Monthly Archives: September 2011

Baquari’s Wife

Last night was one of those sleepless nights when you talk to yourself and everything you say is absolutely brilliant and your clarity of vision could solve world hunger, bring economic stability to Greece, and make peace in the Middle East. … Continue reading

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The Big Chill

Kensington Garden looks tired. So much purple, lavender and violet. Intimations of mourning. I travel to Oxford. A sign at the gate to the university botanical gardens warns me that the gardens are past their prime, but I should make time for … Continue reading

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Evaluating History Past and Present

What would I do without friends to keep me up-to-date? Despite my keeping a calendar, I’m always missing something: I’m always “a day late and a dollar short.”  Or not, if friends call or E-mail to keep me on track. A week … Continue reading

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Eating Local

Living at 8,000 feet in a Colorado valley between the Wet Mountains to the east and the Sangre de Cristos to the west, I have great respect for the 60-day growing season. The local… I want to write “joke,” but in reality it … Continue reading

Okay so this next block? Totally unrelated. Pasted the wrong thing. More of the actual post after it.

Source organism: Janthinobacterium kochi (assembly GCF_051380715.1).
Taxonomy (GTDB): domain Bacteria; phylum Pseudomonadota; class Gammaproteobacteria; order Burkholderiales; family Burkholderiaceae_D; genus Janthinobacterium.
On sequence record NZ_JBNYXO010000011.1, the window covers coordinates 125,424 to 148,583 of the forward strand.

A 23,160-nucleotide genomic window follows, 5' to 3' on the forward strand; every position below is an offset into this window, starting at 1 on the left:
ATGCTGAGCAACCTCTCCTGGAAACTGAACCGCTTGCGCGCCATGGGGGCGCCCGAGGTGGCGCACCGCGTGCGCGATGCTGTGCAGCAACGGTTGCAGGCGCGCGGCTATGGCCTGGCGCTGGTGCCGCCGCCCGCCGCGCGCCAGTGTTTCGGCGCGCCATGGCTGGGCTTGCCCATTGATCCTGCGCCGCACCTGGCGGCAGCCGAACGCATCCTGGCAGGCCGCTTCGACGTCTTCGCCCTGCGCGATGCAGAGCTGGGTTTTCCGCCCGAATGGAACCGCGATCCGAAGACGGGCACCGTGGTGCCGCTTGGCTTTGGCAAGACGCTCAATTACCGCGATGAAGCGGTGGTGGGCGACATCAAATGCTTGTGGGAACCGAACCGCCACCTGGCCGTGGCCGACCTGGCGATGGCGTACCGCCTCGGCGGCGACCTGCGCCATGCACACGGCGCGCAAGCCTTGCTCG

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Fragmented First-Person News

Today, September 11, I thought I’d check out Grosvenor Square, home to the U.S. embassy and the 9/11 memorial to the 67 British citizens who died on American soil. I had not been invited to join the mourners or the luminaries to … Continue reading

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9/11 Ten Years On

Based on the header, you will know that I am back in London where coverage of the 9/11 terrorist attacks is non-stop. I feel as though I’ve over-eaten. It is too much for me, so it isn’t much of a stretch to think that it is … Continue reading

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Nature / Nurture

Leaving Colorado on Tuesday, the first day of school for most communities still tied to an agrarian calendar (for nostalgic reasons if not agrarian), I saw school children standing at the roadside awaiting the bus. Several impressions struck me. First, despite the morning’s chill, … Continue reading

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